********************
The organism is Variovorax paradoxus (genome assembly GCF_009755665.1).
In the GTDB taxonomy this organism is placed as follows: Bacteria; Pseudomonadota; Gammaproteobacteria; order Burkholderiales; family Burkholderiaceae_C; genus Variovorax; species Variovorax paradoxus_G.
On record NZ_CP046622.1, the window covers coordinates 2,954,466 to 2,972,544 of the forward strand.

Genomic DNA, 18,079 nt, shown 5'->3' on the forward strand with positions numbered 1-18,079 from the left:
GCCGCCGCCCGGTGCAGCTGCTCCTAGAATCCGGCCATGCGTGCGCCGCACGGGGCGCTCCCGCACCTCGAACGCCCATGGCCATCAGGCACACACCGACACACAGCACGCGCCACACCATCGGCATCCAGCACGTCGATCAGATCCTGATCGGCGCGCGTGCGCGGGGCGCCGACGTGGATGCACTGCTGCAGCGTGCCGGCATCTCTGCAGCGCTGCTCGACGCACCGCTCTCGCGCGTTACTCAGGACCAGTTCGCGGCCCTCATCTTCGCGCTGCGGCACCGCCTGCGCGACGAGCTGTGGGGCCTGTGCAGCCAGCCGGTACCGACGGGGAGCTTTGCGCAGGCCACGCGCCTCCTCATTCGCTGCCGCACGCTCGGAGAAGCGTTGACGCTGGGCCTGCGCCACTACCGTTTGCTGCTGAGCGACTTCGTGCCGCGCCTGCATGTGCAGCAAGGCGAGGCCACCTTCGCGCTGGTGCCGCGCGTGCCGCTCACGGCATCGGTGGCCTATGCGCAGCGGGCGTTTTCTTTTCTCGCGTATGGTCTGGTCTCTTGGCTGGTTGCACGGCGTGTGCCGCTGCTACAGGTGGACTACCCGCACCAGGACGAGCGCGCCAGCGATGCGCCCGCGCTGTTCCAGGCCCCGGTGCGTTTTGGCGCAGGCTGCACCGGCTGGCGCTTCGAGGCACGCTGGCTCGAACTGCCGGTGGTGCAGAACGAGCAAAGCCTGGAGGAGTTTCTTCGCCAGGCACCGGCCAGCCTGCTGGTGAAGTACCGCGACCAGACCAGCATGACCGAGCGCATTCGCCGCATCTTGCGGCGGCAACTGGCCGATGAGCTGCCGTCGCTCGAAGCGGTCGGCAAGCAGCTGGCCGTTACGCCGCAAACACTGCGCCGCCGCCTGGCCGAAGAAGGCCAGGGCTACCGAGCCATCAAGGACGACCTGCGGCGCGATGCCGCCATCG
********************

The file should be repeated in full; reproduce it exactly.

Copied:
The organism is Variovorax paradoxus (genome assembly GCF_009755665.1).
In the GTDB taxonomy this organism is placed as follows: Bacteria; Pseudomonadota; Gammaproteobacteria; order Burkholderiales; family Burkholderiaceae_C; genus Variovorax; species Variovorax paradoxus_G.
On record NZ_CP046622.1, the window covers coordinates 2,954,466 to 2,972,544 of the forward strand.

Genomic DNA, 18,079 nt, shown 5'->3' on the forward strand with positions numbered 1-18,079 from the left:
GCCGCCGCCCGGTGCAGCTGCTCCTAGAATCCGGCCATGCGTGCGCCGCACGGGGCGCTCCCGCACCTCGAACGCCCATGGCCATCAGGCACACACCGACACACAGCACGCGCCACACCATCGGCATCCAGCACGTCGATCAGATCCTGATCGGCGCGCGTGCGCGGGGCGCCGACGTGGATGCACTGCTGCAGCGTGCCGGCATCTCTGCAGCGCTGCTCGACGCACCGCTCTCGCGCGTTACTCAGGACCAGTTCGCGGCCCTCATCTTCGCGCTGCGGCACCGCCTGCGCGACGAGCTGTGGGGCCTGTGCAGCCAGCCGGTACCGACGGGGAGCTTTGCGCAGGCCACGCGCCTCCTCATTCGCTGCCGCACGCTCGGAGAAGCGTTGACGCTGGGCCTGCGCCACTACCGTTTGCTGCTGAGCGACTTCGTGCCGCGCCTGCATGTGCAGCAAGGCGAGGCCACCTTCGCGCTGGTGCCGCGCGTGCCGCTCACGGCATCGGTGGCCTATGCGCAGCGGGCGTTTTCTTTTCTCGCGTATGGTCTGGTCTCTTGGCTGGTTGCACGGCGTGTGCCGCTGCTACAGGTGGACTACCCGCACCAGGACGAGCGCGCCAGCGATGCGCCCGCGCTGTTCCAGGCCCCGGTGCGTTTTGGCGCAGGCTGCACCGGCTGGCGCTTCGAGGCACGCTGGCTCGAACTGCCGGTGGTGCAGAACGAGCAAAGCCTGGAGGAGTTTCTTCGCCAGGCACCGGCCAGCCTGCTGGTGAAGTACCGCGACCAGACCAGCATGACCGAGCGCATTCGCCGCATCTTGCGGCGGCAACTGGCCGATGAGCTGCCGTCGCTCGAAGCGGTCGGCAAGCAGCTGGCCGTTACGCCGCAAACACTGCGCCGCCGCCTGGCCGAAGAAGGCCAGGGCTACCGAGCCATCAAGGACGACCTGCGGCGCGATGCCGCCATCG